Mardi Gras at OLMC
Traditionally, people viewed the Tuesday before Ash Wednesday as the last opportunity to finish off any remaining eggs, dairy, butter, and oils in the pantry before embarking on their Lenten fast, and what better way to use up those ingredients than pancakes? Beyond being practically the perfect food, the ingredients for pancakes can be seen to symbolize four points of significance at this time of year: Eggs ~ Creation; Flour ~ The staff of life; Salt ~ Wholesomeness; Milk ~ Purity.
The pancake has a long history and featured in cook books as far back as 1439. The tradition of flipping them is almost as old: “And every man and maide doe take their turne, And tosse their Pancakes up for feare they burne.” (Pasquil’s Palin, 1619).
In keeping with the Shrove Tuesday tradition, yesterday our students enjoyed a decadent pancake feast, expertly prepared by our Headmaster.
To add to the excitement, we also paid homage to the Mardi Gras tradition of the King Cake. King Cakes find their origin in the Feast of Epiphany: They’re round brioche, braided to look like the crowns of the Three Kings, while the plastic baby hidden within symbolizes Jesus. Most people think of Epiphany as the single day of January 6th, but in New Orleans that day merely kicks off the Carnival season that culminates in Fat Tuesday. Instead of a baby, three lucky students found beans in their pancakes, and will be the recipients of a surprise Lenten privilege.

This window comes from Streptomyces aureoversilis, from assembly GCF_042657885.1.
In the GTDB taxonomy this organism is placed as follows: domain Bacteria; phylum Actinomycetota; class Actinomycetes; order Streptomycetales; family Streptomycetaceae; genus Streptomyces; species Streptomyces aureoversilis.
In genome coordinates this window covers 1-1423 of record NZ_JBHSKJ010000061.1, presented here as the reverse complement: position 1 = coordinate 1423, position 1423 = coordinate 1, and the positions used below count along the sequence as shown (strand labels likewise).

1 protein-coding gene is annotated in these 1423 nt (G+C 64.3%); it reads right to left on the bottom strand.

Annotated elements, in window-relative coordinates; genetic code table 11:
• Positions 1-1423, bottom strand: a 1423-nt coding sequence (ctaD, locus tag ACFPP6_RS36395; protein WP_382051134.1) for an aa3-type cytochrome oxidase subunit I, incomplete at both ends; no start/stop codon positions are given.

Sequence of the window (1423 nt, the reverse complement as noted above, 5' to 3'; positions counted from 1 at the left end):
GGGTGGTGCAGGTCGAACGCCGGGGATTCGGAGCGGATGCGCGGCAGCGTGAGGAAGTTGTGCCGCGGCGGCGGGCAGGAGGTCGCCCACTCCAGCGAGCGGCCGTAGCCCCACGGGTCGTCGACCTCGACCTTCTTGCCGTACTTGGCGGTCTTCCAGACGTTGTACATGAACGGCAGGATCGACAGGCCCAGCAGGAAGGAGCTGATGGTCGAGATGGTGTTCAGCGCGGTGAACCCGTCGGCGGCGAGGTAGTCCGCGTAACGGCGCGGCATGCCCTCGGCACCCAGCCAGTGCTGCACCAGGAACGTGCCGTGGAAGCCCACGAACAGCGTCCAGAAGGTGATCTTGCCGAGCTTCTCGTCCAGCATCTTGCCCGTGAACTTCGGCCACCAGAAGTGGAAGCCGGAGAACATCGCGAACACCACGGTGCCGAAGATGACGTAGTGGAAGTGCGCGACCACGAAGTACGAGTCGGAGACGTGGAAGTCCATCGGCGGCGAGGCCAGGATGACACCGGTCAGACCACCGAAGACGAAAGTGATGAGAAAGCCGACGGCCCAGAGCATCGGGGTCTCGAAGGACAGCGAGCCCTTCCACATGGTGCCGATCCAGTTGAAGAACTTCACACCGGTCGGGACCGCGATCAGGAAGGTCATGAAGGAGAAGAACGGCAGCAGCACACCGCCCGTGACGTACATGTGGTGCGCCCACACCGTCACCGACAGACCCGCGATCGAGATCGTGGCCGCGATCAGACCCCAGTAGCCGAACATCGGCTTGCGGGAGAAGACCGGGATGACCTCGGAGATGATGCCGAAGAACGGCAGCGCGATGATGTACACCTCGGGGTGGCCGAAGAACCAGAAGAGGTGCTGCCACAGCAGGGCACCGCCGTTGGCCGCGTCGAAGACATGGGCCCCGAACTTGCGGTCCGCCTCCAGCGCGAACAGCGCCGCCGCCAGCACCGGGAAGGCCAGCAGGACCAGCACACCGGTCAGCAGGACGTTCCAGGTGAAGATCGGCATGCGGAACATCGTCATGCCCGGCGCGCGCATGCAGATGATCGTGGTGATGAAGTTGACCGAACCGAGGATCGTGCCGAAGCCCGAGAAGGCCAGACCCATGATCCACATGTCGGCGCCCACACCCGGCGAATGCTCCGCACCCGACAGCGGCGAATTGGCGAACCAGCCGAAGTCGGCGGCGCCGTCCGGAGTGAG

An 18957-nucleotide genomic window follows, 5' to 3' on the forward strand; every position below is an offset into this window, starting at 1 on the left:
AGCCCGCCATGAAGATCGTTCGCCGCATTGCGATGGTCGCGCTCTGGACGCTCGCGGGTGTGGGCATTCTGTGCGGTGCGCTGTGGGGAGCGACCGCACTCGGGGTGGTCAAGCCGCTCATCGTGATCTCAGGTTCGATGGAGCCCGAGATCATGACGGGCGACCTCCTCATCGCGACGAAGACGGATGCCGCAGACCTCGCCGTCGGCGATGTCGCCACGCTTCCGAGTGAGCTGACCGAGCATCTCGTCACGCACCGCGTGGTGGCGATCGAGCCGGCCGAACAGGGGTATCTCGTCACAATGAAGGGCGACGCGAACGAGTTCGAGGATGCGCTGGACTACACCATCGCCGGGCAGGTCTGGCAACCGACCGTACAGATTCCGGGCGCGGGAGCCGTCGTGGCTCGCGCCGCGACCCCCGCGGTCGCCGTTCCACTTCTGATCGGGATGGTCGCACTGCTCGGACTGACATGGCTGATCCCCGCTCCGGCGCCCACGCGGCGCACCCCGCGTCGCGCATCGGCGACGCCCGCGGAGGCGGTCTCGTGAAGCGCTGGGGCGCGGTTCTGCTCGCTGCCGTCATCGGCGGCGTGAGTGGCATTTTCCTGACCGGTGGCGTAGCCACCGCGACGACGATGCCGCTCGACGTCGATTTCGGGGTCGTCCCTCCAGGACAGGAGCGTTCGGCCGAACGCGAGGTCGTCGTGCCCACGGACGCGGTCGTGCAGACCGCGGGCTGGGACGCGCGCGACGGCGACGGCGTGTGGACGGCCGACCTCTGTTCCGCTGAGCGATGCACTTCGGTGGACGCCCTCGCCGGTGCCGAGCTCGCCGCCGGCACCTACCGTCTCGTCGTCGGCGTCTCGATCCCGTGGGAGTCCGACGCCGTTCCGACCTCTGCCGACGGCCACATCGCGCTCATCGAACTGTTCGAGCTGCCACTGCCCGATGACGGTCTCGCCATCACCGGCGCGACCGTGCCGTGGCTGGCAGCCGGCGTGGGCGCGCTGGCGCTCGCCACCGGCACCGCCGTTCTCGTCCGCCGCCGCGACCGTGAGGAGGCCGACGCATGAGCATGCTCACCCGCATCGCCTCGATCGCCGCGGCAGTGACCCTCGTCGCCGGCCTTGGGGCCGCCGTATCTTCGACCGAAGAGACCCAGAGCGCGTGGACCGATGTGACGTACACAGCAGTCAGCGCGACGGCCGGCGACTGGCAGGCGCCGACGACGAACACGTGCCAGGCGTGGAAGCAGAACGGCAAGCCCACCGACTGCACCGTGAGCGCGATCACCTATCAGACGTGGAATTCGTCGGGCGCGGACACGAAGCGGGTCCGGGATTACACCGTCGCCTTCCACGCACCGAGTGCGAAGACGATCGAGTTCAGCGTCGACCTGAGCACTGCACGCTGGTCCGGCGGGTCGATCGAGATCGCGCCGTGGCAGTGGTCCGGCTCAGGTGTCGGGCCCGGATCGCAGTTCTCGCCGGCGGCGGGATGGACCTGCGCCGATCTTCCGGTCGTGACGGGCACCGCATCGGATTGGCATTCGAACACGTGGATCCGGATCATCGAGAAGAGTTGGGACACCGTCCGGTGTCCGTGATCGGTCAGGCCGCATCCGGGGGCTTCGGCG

Shrove Tuesday has become one of our students’ favorite and most anticipated traditions in the school, and this year did not disappoint: it was a Fat Tuesday we won’t soon forget!